Metacognitive executive function training for young children with ADHD: a proof-of-concept study

Leanne Tamm, Paul A. Nakonezny

Research output: Contribution to journalArticlepeer-review

35 Scopus citations


Executive functions (EF) are impaired in children with attention-deficit/hyperactivity disorder (ADHD). It may be especially critical for interventions to target EF in early childhood given the developmental progression of EF deficits that may contribute to later functional impairments. This proof-of-concept study examined the initial efficacy of an intervention program on EF and ADHD. We also examined child performance on three neurocognitive tasks assessing cognitive flexibility, auditory/visual attention, and sustained/selective attention. Children with ADHD (ages 3–7) and their parents were randomized to receive an intervention targeting metacognitive EF deficits (n = 13) or to a waitlist control condition (n = 12). Linear model analysis of covariance compared groups on parent EF ratings, blinded clinician ratings of ADHD symptoms and improvement, and child performance on neurocognitive measures. Children who received the intervention significantly improved on parent ratings of attention shifting and emotion regulation in addition to clinician ratings of inattention. Moderate effect sizes showed additional intervention effects on parent ratings of inhibition, memory, and planning, and clinician ratings of hyperactivity/impulsivity and overall improvement. Small effect sizes were observed for improvement on child neurocognitive measures. Although replication with a larger sample and an active control group is needed, EF training with a metacognitive focus is a potentially promising intervention for young children with ADHD.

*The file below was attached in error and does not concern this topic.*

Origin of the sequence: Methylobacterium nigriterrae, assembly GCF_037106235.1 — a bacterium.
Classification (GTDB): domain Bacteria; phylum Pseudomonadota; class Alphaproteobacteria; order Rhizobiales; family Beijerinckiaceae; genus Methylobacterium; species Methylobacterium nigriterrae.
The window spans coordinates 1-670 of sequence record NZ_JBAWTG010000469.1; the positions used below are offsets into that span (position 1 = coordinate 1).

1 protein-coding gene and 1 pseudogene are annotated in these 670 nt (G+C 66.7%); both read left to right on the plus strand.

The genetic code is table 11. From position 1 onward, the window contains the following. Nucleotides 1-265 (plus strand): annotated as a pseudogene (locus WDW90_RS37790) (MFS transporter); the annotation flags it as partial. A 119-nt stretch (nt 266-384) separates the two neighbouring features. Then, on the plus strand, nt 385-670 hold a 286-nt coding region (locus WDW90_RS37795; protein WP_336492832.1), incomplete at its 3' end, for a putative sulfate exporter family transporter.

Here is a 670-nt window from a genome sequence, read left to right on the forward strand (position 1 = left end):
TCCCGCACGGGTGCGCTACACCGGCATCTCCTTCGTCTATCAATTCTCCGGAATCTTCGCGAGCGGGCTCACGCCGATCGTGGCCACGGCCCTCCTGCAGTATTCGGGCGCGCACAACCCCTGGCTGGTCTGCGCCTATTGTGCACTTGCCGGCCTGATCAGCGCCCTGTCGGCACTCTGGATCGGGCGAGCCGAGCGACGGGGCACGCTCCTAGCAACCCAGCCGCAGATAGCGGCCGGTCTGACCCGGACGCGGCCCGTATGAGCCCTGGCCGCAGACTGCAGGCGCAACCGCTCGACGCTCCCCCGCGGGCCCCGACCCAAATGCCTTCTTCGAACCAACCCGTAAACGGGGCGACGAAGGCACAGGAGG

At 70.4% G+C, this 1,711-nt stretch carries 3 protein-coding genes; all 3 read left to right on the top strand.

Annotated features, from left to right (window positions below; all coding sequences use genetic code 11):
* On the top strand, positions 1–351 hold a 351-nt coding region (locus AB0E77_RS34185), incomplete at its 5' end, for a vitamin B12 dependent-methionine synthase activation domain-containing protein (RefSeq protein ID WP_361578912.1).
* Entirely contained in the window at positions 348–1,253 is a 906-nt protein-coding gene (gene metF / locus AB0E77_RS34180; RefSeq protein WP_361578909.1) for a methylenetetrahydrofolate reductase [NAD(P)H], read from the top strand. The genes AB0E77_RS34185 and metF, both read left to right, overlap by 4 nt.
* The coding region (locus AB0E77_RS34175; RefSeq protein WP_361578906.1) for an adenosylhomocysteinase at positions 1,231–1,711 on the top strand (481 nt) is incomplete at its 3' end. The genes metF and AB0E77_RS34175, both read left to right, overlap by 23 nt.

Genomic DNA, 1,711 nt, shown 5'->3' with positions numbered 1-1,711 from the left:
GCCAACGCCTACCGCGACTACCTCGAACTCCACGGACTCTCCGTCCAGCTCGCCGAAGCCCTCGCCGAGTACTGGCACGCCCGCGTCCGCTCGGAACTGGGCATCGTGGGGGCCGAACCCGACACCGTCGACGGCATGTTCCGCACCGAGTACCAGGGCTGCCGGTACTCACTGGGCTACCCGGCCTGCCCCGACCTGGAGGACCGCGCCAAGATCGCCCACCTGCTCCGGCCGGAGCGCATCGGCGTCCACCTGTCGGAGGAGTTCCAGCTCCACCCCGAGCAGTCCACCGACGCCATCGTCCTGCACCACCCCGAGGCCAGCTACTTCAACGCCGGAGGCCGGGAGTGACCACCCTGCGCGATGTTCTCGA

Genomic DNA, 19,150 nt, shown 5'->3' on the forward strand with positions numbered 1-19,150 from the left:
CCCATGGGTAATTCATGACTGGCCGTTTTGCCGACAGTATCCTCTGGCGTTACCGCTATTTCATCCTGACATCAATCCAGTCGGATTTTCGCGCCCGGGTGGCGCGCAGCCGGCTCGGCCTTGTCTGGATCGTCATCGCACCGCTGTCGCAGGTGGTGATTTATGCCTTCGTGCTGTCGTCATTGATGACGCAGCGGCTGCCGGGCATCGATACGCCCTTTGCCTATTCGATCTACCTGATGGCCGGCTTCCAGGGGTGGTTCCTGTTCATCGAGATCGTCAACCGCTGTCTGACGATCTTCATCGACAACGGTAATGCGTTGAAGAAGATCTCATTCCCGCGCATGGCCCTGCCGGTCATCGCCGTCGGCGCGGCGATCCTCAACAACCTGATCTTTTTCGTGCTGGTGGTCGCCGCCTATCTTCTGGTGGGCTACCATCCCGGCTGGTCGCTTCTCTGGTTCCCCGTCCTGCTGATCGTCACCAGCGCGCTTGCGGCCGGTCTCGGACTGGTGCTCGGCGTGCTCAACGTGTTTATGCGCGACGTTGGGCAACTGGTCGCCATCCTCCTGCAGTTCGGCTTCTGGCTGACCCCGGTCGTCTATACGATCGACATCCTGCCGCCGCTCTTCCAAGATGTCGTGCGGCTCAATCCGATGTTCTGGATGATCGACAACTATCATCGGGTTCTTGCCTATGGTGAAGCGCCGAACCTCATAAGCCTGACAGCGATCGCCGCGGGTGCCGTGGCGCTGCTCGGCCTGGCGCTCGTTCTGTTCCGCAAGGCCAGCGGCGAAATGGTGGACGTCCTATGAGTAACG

Original languageEnglish (US)
Pages (from-to)183-190
Number of pages8
JournalADHD Attention Deficit and Hyperactivity Disorders
Issue number3
StatePublished - Sep 26 2015


  • ADHD
  • Executive functioning
  • Intervention
  • Metacognition
  • Preschool
  • Training

ASJC Scopus subject areas

  • Clinical Psychology
  • Psychiatry and Mental health


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